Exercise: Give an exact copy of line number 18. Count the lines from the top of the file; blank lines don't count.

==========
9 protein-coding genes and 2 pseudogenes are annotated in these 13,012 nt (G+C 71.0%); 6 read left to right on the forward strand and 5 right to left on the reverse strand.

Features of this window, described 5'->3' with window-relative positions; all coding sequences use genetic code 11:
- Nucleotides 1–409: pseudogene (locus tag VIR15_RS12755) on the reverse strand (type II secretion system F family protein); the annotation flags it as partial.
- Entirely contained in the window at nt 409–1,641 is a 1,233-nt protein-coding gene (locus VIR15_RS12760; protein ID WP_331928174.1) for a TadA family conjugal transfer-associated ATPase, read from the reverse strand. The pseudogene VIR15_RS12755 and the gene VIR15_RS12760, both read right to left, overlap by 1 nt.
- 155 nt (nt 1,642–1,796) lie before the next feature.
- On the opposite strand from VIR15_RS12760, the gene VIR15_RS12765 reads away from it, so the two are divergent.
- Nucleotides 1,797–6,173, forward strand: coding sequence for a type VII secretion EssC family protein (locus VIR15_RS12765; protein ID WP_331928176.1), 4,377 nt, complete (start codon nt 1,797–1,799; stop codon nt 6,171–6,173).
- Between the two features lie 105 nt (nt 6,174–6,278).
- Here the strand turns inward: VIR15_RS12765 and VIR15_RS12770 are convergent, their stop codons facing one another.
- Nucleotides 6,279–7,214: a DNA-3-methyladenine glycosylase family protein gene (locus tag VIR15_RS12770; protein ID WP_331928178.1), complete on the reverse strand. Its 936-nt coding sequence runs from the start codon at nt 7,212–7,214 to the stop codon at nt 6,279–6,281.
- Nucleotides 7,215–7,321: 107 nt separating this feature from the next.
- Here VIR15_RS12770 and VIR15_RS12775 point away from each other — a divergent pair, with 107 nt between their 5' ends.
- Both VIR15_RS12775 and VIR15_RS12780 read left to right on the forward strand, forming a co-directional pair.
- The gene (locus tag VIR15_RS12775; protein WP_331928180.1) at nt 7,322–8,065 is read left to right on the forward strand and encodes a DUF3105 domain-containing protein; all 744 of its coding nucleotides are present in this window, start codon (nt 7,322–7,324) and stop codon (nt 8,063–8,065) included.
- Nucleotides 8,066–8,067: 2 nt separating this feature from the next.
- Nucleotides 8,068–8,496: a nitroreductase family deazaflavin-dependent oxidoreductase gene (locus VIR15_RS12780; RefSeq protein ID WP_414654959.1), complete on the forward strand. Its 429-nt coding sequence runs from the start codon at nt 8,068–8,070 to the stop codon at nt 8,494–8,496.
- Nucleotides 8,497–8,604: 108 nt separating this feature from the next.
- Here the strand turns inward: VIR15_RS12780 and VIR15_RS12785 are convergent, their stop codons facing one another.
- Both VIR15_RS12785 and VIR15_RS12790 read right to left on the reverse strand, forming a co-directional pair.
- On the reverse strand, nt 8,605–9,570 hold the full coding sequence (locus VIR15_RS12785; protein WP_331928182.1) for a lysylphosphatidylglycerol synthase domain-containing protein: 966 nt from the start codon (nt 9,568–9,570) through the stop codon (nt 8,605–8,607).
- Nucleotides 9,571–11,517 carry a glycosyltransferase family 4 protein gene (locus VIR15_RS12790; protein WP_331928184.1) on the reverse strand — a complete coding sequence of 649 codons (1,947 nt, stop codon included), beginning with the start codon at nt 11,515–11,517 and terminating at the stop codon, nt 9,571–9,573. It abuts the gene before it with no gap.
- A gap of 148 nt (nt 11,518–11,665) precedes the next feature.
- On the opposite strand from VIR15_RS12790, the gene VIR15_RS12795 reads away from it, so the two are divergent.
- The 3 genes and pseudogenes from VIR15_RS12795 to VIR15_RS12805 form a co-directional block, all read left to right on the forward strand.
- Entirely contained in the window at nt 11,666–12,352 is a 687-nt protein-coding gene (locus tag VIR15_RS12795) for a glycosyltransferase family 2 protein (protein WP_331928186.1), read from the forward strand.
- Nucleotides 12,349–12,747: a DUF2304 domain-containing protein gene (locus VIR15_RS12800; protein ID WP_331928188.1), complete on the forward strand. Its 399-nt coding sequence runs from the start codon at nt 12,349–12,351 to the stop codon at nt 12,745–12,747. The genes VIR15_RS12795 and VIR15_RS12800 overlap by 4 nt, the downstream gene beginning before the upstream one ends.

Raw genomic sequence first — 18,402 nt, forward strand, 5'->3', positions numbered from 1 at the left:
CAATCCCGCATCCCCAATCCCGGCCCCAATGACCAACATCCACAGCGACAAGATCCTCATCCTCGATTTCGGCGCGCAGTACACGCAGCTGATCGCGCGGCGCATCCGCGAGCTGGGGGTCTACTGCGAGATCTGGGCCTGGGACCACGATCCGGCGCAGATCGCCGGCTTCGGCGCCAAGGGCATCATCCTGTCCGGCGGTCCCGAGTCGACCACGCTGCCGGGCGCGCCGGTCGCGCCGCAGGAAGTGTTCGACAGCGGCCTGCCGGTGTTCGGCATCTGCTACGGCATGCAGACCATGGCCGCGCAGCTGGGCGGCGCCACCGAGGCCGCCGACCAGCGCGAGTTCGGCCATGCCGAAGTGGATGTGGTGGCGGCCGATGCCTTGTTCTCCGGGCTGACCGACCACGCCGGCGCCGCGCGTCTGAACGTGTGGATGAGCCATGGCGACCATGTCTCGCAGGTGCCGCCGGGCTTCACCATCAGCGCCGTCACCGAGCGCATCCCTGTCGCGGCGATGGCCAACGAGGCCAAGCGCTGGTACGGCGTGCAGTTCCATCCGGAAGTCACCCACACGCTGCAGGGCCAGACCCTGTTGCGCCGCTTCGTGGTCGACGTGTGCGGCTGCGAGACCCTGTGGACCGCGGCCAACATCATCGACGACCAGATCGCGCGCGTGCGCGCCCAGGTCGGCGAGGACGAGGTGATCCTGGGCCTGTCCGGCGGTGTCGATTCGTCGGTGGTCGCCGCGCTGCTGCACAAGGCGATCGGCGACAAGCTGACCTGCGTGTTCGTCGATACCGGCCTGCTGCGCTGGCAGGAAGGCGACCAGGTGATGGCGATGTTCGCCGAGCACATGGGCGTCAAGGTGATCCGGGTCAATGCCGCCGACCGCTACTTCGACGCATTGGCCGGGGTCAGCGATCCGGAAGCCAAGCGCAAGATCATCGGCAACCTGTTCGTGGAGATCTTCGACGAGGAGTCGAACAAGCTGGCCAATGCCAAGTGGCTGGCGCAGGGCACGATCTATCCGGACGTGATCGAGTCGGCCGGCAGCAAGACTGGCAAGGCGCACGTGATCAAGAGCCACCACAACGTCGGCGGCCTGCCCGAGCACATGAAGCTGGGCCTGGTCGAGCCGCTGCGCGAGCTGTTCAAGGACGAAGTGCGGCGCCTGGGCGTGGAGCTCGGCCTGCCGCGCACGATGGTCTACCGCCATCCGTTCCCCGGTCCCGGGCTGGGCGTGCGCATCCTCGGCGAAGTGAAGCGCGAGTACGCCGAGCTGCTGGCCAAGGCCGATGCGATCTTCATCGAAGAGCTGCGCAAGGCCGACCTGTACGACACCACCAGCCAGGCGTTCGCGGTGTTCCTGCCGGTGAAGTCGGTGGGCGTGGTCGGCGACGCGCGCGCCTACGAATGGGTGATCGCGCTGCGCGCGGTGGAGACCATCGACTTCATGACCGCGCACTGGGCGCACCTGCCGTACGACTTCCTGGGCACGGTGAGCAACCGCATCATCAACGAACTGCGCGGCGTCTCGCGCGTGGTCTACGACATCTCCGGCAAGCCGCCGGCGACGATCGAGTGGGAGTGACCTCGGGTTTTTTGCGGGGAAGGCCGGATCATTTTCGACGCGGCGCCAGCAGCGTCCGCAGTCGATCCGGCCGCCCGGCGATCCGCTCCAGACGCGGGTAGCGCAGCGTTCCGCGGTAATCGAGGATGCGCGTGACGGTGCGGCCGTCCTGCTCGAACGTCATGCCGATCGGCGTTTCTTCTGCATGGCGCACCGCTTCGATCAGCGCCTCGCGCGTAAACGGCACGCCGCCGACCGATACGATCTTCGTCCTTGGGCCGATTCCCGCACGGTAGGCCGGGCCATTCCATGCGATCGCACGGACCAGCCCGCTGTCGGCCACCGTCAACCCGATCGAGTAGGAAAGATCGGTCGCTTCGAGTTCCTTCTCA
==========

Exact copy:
- Here the strand turns inward: VIR15_RS12780 and VIR15_RS12785 are convergent, their stop codons facing one another.